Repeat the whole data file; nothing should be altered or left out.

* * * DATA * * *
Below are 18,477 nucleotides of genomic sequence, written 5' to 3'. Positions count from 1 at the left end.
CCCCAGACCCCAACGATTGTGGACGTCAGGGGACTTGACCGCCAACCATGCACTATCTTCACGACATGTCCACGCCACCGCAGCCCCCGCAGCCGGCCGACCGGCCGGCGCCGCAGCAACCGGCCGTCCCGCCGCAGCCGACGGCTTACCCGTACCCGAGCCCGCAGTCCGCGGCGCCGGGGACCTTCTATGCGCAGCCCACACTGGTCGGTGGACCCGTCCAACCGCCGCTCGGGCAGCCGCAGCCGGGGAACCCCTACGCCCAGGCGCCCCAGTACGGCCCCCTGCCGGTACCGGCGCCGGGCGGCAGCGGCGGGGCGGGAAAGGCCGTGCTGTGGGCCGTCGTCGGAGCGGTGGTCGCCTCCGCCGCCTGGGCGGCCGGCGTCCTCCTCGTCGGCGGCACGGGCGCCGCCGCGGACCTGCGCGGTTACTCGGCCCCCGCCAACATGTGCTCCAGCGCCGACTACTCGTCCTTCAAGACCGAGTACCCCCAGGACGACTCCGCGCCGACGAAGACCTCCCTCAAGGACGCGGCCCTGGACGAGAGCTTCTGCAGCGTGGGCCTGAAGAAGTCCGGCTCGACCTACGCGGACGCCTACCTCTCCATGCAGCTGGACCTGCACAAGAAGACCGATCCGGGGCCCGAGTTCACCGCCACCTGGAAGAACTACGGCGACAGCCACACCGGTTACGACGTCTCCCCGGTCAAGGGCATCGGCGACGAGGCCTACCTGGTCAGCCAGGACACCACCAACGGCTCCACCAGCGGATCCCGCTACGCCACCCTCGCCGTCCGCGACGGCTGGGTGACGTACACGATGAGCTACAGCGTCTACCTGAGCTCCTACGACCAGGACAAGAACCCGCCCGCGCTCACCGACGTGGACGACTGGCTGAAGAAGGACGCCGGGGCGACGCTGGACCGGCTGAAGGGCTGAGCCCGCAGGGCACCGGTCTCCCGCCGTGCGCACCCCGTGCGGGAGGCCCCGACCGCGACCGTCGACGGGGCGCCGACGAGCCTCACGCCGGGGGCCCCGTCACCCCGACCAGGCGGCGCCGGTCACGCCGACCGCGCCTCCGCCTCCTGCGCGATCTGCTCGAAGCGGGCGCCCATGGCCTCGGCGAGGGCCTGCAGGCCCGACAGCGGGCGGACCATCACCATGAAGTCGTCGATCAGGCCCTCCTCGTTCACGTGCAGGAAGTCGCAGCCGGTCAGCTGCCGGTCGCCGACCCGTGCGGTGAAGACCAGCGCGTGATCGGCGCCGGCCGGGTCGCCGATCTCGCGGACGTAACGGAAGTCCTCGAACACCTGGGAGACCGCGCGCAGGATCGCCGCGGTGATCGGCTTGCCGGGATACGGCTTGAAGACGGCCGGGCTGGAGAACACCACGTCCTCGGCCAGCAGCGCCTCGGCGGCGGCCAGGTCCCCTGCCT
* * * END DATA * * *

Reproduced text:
Below are 18,477 nucleotides of genomic sequence, written 5' to 3'. Positions count from 1 at the left end.
CCCCAGACCCCAACGATTGTGGACGTCAGGGGACTTGACCGCCAACCATGCACTATCTTCACGACATGTCCACGCCACCGCAGCCCCCGCAGCCGGCCGACCGGCCGGCGCCGCAGCAACCGGCCGTCCCGCCGCAGCCGACGGCTTACCCGTACCCGAGCCCGCAGTCCGCGGCGCCGGGGACCTTCTATGCGCAGCCCACACTGGTCGGTGGACCCGTCCAACCGCCGCTCGGGCAGCCGCAGCCGGGGAACCCCTACGCCCAGGCGCCCCAGTACGGCCCCCTGCCGGTACCGGCGCCGGGCGGCAGCGGCGGGGCGGGAAAGGCCGTGCTGTGGGCCGTCGTCGGAGCGGTGGTCGCCTCCGCCGCCTGGGCGGCCGGCGTCCTCCTCGTCGGCGGCACGGGCGCCGCCGCGGACCTGCGCGGTTACTCGGCCCCCGCCAACATGTGCTCCAGCGCCGACTACTCGTCCTTCAAGACCGAGTACCCCCAGGACGACTCCGCGCCGACGAAGACCTCCCTCAAGGACGCGGCCCTGGACGAGAGCTTCTGCAGCGTGGGCCTGAAGAAGTCCGGCTCGACCTACGCGGACGCCTACCTCTCCATGCAGCTGGACCTGCACAAGAAGACCGATCCGGGGCCCGAGTTCACCGCCACCTGGAAGAACTACGGCGACAGCCACACCGGTTACGACGTCTCCCCGGTCAAGGGCATCGGCGACGAGGCCTACCTGGTCAGCCAGGACACCACCAACGGCTCCACCAGCGGATCCCGCTACGCCACCCTCGCCGTCCGCGACGGCTGGGTGACGTACACGATGAGCTACAGCGTCTACCTGAGCTCCTACGACCAGGACAAGAACCCGCCCGCGCTCACCGACGTGGACGACTGGCTGAAGAAGGACGCCGGGGCGACGCTGGACCGGCTGAAGGGCTGAGCCCGCAGGGCACCGGTCTCCCGCCGTGCGCACCCCGTGCGGGAGGCCCCGACCGCGACCGTCGACGGGGCGCCGACGAGCCTCACGCCGGGGGCCCCGTCACCCCGACCAGGCGGCGCCGGTCACGCCGACCGCGCCTCCGCCTCCTGCGCGATCTGCTCGAAGCGGGCGCCCATGGCCTCGGCGAGGGCCTGCAGGCCCGACAGCGGGCGGACCATCACCATGAAGTCGTCGATCAGGCCCTCCTCGTTCACGTGCAGGAAGTCGCAGCCGGTCAGCTGCCGGTCGCCGACCCGTGCGGTGAAGACCAGCGCGTGATCGGCGCCGGCCGGGTCGCCGATCTCGCGGACGTAACGGAAGTCCTCGAACACCTGGGAGACCGCGCGCAGGATCGCCGCGGTGATCGGCTTGCCGGGATACGGCTTGAAGACGGCCGGGCTGGAGAACACCACGTCCTCGGCCAGCAGCGCCTCGGCGGCGGCCAGGTCCCCTGCCT